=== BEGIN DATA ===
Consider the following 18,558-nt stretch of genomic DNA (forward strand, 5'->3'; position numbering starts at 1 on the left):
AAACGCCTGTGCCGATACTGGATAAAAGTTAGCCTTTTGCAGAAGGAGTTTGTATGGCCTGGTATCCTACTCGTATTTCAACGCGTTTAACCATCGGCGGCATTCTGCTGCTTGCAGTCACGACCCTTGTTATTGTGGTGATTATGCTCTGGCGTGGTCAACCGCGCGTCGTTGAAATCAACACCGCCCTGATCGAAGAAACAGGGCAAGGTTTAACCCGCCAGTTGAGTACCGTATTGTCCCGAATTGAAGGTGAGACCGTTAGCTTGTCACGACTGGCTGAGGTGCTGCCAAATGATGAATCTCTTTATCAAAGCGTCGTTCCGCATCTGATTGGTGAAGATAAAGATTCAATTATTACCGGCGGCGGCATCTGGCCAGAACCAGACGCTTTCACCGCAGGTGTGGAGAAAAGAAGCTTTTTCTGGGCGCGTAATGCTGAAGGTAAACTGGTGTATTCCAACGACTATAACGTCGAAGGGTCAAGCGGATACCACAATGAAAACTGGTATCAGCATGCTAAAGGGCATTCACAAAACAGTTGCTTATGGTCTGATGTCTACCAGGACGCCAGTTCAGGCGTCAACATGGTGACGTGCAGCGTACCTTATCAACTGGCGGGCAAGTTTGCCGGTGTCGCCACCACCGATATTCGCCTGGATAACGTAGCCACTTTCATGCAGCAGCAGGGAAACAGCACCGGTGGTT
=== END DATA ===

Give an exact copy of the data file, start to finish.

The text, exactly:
Consider the following 18,558-nt stretch of genomic DNA (forward strand, 5'->3'; position numbering starts at 1 on the left):
AAACGCCTGTGCCGATACTGGATAAAAGTTAGCCTTTTGCAGAAGGAGTTTGTATGGCCTGGTATCCTACTCGTATTTCAACGCGTTTAACCATCGGCGGCATTCTGCTGCTTGCAGTCACGACCCTTGTTATTGTGGTGATTATGCTCTGGCGTGGTCAACCGCGCGTCGTTGAAATCAACACCGCCCTGATCGAAGAAACAGGGCAAGGTTTAACCCGCCAGTTGAGTACCGTATTGTCCCGAATTGAAGGTGAGACCGTTAGCTTGTCACGACTGGCTGAGGTGCTGCCAAATGATGAATCTCTTTATCAAAGCGTCGTTCCGCATCTGATTGGTGAAGATAAAGATTCAATTATTACCGGCGGCGGCATCTGGCCAGAACCAGACGCTTTCACCGCAGGTGTGGAGAAAAGAAGCTTTTTCTGGGCGCGTAATGCTGAAGGTAAACTGGTGTATTCCAACGACTATAACGTCGAAGGGTCAAGCGGATACCACAATGAAAACTGGTATCAGCATGCTAAAGGGCATTCACAAAACAGTTGCTTATGGTCTGATGTCTACCAGGACGCCAGTTCAGGCGTCAACATGGTGACGTGCAGCGTACCTTATCAACTGGCGGGCAAGTTTGCCGGTGTCGCCACCACCGATATTCGCCTGGATAACGTAGCCACTTTCATGCAGCAGCAGGGAAACAGCACCGGTGGTT